Stage set for accession talks with Bosnia and Herzegovina?

The EU Commission has recommended opening EU accession talks with Bosnia and Herzegovina. The country applied to join the EU in 2016 and gained candidate status in December 2022. EU Commission President Ursula von der Leyen said that Bosnia and Herzegovina had made impressive steps forward since then. The member states will decide on 21 and 22 March whether to accept the recommendation.

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Jutarnji list (HR) /

Time for concrete steps

The EU Commission's recommendation must go beyond mere rhetoric, demands Jutarnji list:

“Bosnia-Herzegovina has taken a historic step on its long, too long road towards the EU. But as historic as this step was, it is a small one. ... The European Council must now make the decision to open formal accession negotiations with Bosnia-Herzegovina. This will send a message that the change of stance on enlargement is real and not just rhetorical. The enlargement process is not measured in terms of statements. ... Progress in the enlargement process is measured by the granting of candidate status, the initiation of accession talks and the opening and closing of accession chapters.”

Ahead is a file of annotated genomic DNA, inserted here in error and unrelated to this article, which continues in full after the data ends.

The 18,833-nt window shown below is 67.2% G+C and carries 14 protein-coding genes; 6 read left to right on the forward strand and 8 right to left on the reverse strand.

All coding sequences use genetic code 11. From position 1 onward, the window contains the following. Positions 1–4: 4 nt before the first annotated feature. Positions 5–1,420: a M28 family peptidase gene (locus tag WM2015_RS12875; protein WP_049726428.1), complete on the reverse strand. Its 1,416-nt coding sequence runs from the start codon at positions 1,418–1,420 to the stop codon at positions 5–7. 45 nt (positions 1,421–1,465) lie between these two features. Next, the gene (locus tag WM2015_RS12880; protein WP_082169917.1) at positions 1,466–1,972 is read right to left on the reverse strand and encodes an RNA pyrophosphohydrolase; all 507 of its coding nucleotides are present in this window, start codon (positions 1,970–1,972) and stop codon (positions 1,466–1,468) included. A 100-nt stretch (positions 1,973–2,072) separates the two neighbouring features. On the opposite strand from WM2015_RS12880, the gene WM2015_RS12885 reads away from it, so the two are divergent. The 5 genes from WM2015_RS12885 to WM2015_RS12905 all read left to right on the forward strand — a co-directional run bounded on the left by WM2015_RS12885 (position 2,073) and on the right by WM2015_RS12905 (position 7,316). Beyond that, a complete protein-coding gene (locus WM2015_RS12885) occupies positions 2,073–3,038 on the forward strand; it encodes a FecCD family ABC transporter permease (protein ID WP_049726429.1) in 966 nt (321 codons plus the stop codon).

Kleine Zeitung (AT) /

EU concessions make sense

Admitting new countries is also a way for the EU to limit unwanted influence, the Kleine Zeitung notes:

“Now it is only Kosovo that must hold out in the status of a 'European potential' candidate. The Western Balkans, Ukraine, Moldova, Georgia and Turkey are stuck in limbo, on completely different levels - ten countries in all. ... Serbia has been an EU negotiating partner for ten years, and now seems to have distanced itself further from the bloc than it was before it applied for membership. ... Russian, Turkish or Chinese islands in the centre of Europe would form a permanent political barrage. ... This will be one of the key criteria for the new parliament and the new commission.”

Večernji list (HR) /

Plenković was right

If Croatian Prime Minister Plenković had listened to President Milanović, Bosnia and Herzegovina would never have got this far, Večernji list points out:

“When the European Council granted Ukraine candidate status in June 2022, President Zoran Milanović from Zagreb told Prime Minister Andrej Plenković in Brussels that he should block the decision on Ukraine if Bosnia and Herzegovina was not also granted candidate status. ... If Croatia had blocked Ukraine's European path it would never have secured the opening of the European path to accession for Bosnia and Herzegovina, nor would it have strengthened its reputation and influence. ... What was completely unimaginable until recently was finalised yesterday in the form of a recommendation by the Commission.”